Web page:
Aug. 25, 2004 -- Men and women over 50 may not only get better with age, they may get faster, according to a new study.
Researchers found New York City Marathon runners over 50 have improved their running times significantly more during the last two decades than their younger counterparts, and older women may be outpacing the men in terms of both participation and improvement.
Overall, the study showed that the number of older or "master" athletes over 50 competing in the 26-plus-mile race is increasing at a greater rate than in the younger age groups, and researchers say it may be a promising sign of increased physical activity among this age group.
"It is not surprising that the number of participating master athletes continues to rise. There is a general trend towards increasing numbers of our aging population who are in good health and physically able to participate in these types of strenuous competitions," writes researcher Peter Jokl, MD, professor of orthopaedics at Yale University, and colleagues. "Our data reflect the potential for improvement of the general health status of our aging population."
Older Runners Get Faster Quicker
For the study, published in the August issue of the British Journal of Sports Medicine, researchers analyzed the running time, age, and gender of all 415,000 runners in the New York City Marathon from 1983-1999.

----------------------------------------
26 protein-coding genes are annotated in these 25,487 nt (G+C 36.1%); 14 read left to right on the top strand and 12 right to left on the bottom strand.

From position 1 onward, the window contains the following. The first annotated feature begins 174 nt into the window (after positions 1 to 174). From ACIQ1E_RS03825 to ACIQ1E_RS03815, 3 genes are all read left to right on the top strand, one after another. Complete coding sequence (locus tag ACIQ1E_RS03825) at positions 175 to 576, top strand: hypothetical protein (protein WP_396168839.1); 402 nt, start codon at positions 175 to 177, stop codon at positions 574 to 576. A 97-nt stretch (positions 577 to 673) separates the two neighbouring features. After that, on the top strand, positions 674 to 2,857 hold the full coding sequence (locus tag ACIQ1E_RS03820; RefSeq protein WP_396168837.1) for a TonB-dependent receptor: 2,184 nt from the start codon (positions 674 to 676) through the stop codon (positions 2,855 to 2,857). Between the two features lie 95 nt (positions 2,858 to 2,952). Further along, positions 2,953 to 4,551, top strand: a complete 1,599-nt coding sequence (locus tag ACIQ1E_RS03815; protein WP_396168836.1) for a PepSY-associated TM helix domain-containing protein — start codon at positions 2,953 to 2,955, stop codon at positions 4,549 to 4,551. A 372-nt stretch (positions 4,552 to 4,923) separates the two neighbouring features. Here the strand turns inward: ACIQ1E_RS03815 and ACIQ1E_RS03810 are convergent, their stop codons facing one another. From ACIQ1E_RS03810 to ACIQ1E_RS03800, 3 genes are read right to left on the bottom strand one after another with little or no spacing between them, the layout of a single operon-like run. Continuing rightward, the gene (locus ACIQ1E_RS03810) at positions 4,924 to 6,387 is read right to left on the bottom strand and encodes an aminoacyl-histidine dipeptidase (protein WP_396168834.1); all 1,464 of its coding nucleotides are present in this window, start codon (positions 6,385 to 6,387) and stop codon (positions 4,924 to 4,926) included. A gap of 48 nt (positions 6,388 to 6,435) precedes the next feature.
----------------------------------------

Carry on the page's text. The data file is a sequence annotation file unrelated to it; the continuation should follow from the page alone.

The study showed that the number of runners who participated in the race increased by 119% from 14,546 runners in 1983 to 31,791 in 1999, and the greatest increases in participation were found among men and women over 50.
In addition, the ratio of male to female runners has been cut in half from 5.6-to-1 in 1983 to 2.5-to-1 in 1999. Researchers say that if current trends continue, the number of male and female runners may be equal by 2007.
The study also showed that the average running times increased for all male and female runners during the 17-year period. But male runners between 50 and 80 years old and female runners over 40 experienced a significant decrease in average running times.
The biggest improvement in running time was seen in women aged 60-69 and among the top 50 finishers in each age category.
For example, the top 50 female marathon finishers aged 50-59 improved their race times by an average of 2.08 minutes per year, and those aged 60-69 improved at a rate of 3.79 minutes per year.
In comparison, the top 50 male marathoners aged 50-59 improved at a rate of 8 seconds per year, and those aged 60-69 cut their running times by an average of 1.23 minutes per year.